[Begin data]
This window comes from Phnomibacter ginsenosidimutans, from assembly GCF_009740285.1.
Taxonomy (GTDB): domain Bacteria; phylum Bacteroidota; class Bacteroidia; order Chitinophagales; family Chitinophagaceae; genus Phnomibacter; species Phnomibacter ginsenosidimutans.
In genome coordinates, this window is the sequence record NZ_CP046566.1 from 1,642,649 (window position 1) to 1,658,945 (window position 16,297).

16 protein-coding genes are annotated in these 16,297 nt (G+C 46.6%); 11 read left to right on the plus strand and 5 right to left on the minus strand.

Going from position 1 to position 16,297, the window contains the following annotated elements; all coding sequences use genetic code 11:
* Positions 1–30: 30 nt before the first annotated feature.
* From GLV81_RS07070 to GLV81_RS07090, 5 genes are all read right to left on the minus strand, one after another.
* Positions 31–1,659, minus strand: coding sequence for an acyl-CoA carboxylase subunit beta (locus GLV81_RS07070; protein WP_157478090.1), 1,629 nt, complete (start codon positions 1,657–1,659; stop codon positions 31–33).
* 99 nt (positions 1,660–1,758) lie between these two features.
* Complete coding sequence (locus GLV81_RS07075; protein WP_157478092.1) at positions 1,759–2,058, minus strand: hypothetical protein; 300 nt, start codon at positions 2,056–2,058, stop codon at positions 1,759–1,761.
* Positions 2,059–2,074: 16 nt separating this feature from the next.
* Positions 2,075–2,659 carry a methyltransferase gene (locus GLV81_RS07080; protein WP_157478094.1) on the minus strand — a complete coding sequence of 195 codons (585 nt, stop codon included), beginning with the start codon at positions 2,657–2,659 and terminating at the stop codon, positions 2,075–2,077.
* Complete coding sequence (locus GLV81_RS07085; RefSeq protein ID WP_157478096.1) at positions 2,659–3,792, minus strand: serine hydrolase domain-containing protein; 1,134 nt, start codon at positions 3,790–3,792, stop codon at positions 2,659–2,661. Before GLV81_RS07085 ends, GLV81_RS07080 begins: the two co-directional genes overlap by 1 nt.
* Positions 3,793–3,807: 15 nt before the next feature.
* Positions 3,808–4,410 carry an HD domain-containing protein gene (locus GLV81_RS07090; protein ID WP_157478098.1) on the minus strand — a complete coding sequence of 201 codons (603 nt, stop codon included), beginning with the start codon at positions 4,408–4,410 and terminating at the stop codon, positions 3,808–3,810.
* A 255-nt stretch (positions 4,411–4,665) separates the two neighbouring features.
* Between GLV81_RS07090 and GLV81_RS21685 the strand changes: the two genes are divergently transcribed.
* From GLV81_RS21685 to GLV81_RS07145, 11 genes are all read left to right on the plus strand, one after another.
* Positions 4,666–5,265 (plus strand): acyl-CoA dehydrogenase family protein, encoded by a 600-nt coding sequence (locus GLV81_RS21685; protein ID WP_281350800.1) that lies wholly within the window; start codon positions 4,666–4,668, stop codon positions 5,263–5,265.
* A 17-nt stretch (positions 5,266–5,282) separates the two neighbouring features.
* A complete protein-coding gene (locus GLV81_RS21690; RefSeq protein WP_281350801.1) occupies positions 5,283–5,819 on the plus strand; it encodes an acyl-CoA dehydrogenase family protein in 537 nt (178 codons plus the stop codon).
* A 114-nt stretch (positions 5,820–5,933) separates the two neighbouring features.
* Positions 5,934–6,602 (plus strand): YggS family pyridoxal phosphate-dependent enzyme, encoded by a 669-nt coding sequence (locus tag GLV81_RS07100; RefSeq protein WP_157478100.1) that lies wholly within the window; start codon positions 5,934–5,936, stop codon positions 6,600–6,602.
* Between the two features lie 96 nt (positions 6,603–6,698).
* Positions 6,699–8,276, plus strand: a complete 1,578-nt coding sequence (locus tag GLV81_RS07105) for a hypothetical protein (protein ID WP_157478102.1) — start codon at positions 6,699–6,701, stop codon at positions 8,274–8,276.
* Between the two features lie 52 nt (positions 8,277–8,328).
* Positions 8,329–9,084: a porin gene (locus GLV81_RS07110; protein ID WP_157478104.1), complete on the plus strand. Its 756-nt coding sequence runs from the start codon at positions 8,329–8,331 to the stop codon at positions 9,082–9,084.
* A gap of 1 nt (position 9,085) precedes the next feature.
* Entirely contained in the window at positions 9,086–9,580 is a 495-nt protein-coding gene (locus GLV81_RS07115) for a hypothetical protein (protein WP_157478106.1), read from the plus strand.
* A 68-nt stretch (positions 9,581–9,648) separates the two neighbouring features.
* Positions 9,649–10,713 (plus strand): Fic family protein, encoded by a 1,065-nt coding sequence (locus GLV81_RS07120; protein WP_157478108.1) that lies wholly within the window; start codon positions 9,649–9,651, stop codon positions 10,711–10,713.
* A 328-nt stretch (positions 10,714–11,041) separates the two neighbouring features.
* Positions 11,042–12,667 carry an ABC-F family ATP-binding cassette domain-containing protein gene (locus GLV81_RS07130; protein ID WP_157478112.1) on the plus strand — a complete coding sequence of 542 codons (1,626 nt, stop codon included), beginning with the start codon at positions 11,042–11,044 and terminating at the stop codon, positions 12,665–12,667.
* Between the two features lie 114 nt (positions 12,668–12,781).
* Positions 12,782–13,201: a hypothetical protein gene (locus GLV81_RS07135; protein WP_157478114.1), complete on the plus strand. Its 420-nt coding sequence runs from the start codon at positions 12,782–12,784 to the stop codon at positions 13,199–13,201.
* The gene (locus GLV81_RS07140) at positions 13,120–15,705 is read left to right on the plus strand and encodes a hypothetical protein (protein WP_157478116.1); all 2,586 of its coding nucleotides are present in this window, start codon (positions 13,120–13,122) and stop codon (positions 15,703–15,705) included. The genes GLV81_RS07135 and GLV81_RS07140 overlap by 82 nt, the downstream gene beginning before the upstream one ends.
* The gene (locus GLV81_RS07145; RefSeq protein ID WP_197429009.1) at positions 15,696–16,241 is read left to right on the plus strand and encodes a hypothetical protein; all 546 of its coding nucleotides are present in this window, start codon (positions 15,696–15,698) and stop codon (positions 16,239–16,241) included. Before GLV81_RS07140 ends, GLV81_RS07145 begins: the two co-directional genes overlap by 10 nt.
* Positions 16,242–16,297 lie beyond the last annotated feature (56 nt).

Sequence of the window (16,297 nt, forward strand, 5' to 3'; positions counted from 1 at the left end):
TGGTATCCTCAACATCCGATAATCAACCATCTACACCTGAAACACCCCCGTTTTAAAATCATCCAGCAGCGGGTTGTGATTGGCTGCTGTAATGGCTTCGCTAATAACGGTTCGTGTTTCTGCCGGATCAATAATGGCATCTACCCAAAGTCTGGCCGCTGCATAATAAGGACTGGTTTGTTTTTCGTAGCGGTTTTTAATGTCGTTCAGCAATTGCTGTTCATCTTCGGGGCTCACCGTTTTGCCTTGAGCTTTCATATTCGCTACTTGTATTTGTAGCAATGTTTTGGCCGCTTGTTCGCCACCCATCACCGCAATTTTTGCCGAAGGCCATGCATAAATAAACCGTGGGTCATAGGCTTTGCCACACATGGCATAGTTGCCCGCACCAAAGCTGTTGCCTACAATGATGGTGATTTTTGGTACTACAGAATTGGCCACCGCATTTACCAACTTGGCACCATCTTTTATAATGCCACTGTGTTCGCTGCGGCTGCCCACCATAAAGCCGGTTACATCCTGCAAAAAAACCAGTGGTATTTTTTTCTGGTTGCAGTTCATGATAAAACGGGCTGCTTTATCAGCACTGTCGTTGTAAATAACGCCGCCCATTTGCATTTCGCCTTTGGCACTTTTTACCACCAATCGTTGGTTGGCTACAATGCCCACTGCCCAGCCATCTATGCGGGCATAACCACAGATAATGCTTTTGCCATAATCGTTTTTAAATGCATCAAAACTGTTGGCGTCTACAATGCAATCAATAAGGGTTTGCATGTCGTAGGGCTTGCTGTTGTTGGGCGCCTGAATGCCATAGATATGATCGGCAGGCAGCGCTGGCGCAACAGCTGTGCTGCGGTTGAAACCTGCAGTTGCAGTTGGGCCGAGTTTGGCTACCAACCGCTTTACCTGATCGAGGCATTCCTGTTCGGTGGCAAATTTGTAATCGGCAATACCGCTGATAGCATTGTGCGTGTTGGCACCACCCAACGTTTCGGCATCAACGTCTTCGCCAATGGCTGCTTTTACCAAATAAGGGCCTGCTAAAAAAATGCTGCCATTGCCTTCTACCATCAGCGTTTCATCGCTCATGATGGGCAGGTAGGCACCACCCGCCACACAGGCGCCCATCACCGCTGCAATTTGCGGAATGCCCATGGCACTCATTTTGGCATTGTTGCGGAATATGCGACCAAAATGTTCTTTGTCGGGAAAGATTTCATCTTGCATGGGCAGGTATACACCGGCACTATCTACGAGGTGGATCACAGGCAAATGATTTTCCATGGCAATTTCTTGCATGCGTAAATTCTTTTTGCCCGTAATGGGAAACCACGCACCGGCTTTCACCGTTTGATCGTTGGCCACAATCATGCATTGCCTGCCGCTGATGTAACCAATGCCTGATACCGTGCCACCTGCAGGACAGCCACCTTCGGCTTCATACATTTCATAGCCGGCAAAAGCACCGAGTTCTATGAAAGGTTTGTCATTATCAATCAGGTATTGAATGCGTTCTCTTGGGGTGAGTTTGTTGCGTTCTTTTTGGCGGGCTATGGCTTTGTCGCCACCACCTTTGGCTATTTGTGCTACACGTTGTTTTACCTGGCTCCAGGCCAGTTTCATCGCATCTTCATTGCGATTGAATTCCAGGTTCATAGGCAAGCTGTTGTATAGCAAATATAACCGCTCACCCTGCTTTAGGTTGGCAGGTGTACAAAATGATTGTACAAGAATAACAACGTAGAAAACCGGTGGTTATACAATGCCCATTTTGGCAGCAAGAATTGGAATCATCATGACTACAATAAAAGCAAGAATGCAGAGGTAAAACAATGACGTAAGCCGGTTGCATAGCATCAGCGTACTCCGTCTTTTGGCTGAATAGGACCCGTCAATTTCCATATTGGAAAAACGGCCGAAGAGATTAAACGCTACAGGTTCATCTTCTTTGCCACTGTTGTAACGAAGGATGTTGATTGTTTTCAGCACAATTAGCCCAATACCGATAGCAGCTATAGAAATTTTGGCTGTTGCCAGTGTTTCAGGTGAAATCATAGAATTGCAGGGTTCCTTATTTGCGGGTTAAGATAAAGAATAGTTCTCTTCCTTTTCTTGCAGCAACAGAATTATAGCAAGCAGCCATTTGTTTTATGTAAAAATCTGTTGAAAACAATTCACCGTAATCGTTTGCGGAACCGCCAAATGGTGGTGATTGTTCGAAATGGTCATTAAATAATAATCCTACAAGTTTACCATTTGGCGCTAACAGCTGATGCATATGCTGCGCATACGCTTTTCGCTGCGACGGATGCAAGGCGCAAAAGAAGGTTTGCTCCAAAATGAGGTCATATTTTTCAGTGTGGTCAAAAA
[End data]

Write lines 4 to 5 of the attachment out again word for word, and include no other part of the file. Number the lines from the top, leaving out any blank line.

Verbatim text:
16 protein-coding genes are annotated in these 16,297 nt (G+C 46.6%); 11 read left to right on the plus strand and 5 right to left on the minus strand.

Going from position 1 to position 16,297, the window contains the following annotated elements; all coding sequences use genetic code 11: